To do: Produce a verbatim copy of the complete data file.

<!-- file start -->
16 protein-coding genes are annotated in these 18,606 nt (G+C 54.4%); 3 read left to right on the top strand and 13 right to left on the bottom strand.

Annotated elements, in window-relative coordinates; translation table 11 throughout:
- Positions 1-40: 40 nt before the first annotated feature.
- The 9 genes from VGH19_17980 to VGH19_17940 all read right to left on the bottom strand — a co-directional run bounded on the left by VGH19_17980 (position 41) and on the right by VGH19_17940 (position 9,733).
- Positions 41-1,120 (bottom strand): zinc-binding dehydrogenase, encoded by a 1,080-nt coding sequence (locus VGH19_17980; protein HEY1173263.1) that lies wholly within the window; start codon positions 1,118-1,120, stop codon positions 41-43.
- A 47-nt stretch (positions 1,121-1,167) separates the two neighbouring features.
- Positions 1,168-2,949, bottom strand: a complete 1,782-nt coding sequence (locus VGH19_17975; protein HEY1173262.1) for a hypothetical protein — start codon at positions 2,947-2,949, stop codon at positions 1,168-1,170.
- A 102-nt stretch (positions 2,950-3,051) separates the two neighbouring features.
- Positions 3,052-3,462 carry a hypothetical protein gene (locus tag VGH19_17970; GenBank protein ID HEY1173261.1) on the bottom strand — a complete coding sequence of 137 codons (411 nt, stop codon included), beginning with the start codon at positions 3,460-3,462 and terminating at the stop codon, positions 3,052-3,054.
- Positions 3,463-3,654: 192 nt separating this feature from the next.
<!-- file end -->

16 protein-coding genes are annotated in these 18,606 nt (G+C 54.4%); 3 read left to right on the top strand and 13 right to left on the bottom strand.

Annotated elements, in window-relative coordinates; translation table 11 throughout:
- Positions 1-40: 40 nt before the first annotated feature.
- The 9 genes from VGH19_17980 to VGH19_17940 all read right to left on the bottom strand — a co-directional run bounded on the left by VGH19_17980 (position 41) and on the right by VGH19_17940 (position 9,733).
- Positions 41-1,120 (bottom strand): zinc-binding dehydrogenase, encoded by a 1,080-nt coding sequence (locus VGH19_17980; protein HEY1173263.1) that lies wholly within the window; start codon positions 1,118-1,120, stop codon positions 41-43.
- A 47-nt stretch (positions 1,121-1,167) separates the two neighbouring features.
- Positions 1,168-2,949, bottom strand: a complete 1,782-nt coding sequence (locus VGH19_17975; protein HEY1173262.1) for a hypothetical protein — start codon at positions 2,947-2,949, stop codon at positions 1,168-1,170.
- A 102-nt stretch (positions 2,950-3,051) separates the two neighbouring features.
- Positions 3,052-3,462 carry a hypothetical protein gene (locus tag VGH19_17970; GenBank protein ID HEY1173261.1) on the bottom strand — a complete coding sequence of 137 codons (411 nt, stop codon included), beginning with the start codon at positions 3,460-3,462 and terminating at the stop codon, positions 3,052-3,054.
- Positions 3,463-3,654: 192 nt separating this feature from the next.